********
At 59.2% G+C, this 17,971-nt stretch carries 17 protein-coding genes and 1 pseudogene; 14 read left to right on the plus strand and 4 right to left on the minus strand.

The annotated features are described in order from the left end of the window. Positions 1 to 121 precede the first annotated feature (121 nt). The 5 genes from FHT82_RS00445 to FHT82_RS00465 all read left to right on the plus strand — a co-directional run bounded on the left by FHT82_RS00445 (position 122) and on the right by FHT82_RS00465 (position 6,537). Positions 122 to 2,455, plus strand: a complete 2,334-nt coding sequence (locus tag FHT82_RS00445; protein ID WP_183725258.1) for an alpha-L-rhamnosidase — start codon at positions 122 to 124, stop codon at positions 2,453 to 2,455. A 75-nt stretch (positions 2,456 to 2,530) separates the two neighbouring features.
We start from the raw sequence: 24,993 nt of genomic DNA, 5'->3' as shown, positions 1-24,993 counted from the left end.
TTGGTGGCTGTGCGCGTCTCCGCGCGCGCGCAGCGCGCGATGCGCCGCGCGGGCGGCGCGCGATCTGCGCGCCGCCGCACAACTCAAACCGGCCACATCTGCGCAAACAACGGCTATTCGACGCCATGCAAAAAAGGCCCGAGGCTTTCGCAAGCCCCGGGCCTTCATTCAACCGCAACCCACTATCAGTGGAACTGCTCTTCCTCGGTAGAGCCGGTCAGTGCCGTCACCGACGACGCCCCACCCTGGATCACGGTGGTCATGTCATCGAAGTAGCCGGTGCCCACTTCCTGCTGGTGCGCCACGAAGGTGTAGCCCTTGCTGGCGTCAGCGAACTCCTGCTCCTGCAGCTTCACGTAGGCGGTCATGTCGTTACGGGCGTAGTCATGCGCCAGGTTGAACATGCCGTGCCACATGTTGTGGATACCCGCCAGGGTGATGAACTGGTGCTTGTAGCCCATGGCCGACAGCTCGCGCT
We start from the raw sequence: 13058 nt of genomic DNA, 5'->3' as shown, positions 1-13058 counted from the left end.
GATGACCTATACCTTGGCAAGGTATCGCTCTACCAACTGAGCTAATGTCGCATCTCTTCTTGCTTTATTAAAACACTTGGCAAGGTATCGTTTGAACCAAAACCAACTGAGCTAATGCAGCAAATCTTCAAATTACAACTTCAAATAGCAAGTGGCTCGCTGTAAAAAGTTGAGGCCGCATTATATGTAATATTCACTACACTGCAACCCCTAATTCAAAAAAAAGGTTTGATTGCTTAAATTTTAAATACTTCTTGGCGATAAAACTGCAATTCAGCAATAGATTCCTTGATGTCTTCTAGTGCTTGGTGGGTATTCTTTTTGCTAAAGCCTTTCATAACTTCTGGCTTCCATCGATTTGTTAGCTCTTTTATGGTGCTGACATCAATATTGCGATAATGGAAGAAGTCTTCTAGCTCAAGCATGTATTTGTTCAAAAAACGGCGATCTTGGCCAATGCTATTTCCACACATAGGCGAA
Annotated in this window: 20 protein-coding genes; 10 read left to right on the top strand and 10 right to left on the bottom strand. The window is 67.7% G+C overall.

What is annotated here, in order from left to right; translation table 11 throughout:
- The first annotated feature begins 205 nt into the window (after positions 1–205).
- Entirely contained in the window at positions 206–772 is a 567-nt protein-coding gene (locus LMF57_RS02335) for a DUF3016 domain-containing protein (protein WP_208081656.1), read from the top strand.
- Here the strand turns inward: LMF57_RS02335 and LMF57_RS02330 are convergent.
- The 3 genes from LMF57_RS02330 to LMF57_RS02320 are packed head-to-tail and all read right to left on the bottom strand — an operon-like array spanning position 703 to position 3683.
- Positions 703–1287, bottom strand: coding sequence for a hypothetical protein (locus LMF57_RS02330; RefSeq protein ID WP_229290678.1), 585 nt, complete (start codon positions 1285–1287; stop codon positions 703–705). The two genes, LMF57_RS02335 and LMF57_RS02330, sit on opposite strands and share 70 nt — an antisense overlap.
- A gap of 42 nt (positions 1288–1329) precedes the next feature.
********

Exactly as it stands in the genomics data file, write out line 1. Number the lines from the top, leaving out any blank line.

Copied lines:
At 59.2% G+C, this 17,971-nt stretch carries 17 protein-coding genes and 1 pseudogene; 14 read left to right on the plus strand and 4 right to left on the minus strand.